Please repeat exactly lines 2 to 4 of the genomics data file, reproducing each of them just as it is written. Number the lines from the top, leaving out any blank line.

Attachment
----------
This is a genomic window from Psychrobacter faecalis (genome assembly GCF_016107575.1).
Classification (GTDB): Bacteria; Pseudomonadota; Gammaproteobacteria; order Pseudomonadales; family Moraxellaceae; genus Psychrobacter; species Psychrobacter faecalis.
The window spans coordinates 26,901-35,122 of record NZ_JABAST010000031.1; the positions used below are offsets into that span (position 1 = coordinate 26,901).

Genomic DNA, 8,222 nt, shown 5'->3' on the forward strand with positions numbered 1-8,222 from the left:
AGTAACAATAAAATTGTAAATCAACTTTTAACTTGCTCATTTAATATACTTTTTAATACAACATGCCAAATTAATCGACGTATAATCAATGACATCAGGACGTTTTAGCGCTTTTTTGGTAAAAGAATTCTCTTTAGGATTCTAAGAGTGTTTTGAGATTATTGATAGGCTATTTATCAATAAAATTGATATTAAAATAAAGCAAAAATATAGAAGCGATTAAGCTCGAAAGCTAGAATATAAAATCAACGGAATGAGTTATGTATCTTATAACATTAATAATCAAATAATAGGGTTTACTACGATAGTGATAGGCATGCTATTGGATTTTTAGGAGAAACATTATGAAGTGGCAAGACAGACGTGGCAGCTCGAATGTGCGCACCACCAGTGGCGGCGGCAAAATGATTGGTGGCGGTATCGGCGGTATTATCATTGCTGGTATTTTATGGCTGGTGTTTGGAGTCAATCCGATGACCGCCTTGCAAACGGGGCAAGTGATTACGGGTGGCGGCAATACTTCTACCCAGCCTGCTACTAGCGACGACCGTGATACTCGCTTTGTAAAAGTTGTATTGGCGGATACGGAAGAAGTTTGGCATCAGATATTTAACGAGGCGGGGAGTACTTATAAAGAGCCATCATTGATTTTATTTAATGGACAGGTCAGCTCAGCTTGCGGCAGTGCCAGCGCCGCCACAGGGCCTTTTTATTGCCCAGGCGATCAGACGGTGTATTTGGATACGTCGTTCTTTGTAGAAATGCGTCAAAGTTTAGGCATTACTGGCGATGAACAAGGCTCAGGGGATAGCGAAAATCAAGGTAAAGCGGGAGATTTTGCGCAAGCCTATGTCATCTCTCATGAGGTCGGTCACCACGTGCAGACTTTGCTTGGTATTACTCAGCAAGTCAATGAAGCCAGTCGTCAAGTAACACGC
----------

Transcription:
Classification (GTDB): Bacteria; Pseudomonadota; Gammaproteobacteria; order Pseudomonadales; family Moraxellaceae; genus Psychrobacter; species Psychrobacter faecalis.
The window spans coordinates 26,901-35,122 of record NZ_JABAST010000031.1; the positions used below are offsets into that span (position 1 = coordinate 26,901).

Genomic DNA, 8,222 nt, shown 5'->3' on the forward strand with positions numbered 1-8,222 from the left: